Neuroscience And 4 Personality Subtypes (with Dr. Dario Nardi) | Podcast 0454

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In this podcast Joel and Antonia are joined by guest host Dr. Dario Nardi to talk about the 4 subtypes of each personality type.

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Showing 22 comments
  • Immanuel
    Reply

    Next Level. Empowering. Thank you. Great work Dario! You too Joel & Antonia

  • Marcy
    Reply

    Harmonizing INFP here, thank you for this! This explains part of what took me a while to understand about the introverted versus extroverted functions, particularly Fi. I heard INFJs and ENFJs describe Fe as extremely empathic, almost absorbing other people’s emotions as though they’re your own, and then them and other NFPs saying that Fi is more a projection of your own emotions, making other people feel yours, and I was like, “….??! Noooo…” For a crazy minute there I even thought I was an ENFJ! Which is actually my shadow type! 😂 And I don’t think my confusion was because I’m so very developed and evolved. 😉 I mean, I’m 39, and I’ve gone through some hard things that have forced me to sink or grow, but still. Fi has been a constant, the driver I can’t help but use. I think the holistic version isn’t always *quite* as individualistic as Joel naturally makes it sound. Of course, since none of these exist in a silo, and simply switching the order of two functions can make a huge difference, I figured my concept of Fi and all the CONNECTIONS it covers mainly differed from his concept of Fi because a) using it as my driver, it covers more ground than his does as his copilot, but also b) Ne is also all about connections, and maybe because of the order that’s bleeding into my Fi ideas more than it does into his? It can be hard for me to isolate either one.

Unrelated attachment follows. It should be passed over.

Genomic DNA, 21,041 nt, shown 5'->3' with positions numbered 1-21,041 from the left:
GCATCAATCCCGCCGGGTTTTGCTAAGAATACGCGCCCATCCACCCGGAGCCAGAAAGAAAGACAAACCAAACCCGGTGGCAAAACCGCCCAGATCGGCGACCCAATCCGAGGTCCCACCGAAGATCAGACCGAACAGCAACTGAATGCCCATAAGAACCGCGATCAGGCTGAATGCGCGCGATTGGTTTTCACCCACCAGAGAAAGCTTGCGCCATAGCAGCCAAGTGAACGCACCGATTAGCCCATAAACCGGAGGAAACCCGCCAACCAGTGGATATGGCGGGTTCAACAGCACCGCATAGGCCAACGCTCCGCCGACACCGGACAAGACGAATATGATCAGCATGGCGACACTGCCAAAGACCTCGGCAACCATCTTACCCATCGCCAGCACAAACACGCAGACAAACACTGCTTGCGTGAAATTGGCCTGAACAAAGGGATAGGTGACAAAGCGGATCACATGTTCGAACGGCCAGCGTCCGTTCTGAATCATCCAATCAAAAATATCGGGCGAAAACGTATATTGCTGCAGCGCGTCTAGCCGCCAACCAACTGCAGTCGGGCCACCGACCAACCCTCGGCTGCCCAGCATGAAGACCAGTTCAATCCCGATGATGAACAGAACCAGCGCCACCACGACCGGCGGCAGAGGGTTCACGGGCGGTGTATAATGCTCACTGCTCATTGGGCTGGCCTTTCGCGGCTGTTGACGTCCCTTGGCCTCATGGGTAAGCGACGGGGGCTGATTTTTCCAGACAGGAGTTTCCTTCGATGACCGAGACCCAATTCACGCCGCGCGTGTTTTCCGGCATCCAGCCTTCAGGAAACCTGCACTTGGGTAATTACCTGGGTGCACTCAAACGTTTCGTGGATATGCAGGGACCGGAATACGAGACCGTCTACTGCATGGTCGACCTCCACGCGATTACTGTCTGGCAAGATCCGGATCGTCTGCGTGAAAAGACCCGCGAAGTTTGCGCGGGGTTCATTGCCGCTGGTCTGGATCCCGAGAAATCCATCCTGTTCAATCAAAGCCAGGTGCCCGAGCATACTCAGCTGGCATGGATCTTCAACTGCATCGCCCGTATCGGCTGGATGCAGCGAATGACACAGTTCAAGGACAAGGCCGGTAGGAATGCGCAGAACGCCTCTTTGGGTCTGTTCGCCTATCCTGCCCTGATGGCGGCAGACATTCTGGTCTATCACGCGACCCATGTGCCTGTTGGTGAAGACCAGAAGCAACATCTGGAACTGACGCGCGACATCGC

I think there’s a little bit of truth to the idea that F is more holistic versus T as more analytic, if on… sort of a different axis than the holistic versus analytic subtypes?. I know, I know, but hear me out. You know how you guys describe the perceiving functions as being most interested in what’s in front of the curtain or behind the curtain? (LOVE this explanation, by the way!) So the intuitive functions can see what’s in front of the curtain, they just focus more on what’s behind it. I think this is a very similar polarity, one where everyone zooms in and zooms out, but different judging functions have different preferences and like to spend more time either zoomed in or zoomed out.

    I mean, Antonia, despite your harmonizing style, how often have you described Ti as “slicing and dicing” or “filleting out?” I think Ti likes to zoom in on the individual pieces to make sure they’re accurate. And the logical connections need to be sound too, sure, but it seems like it’s a more isolating function. (Isolating idea elements, not isolating the person using the function.)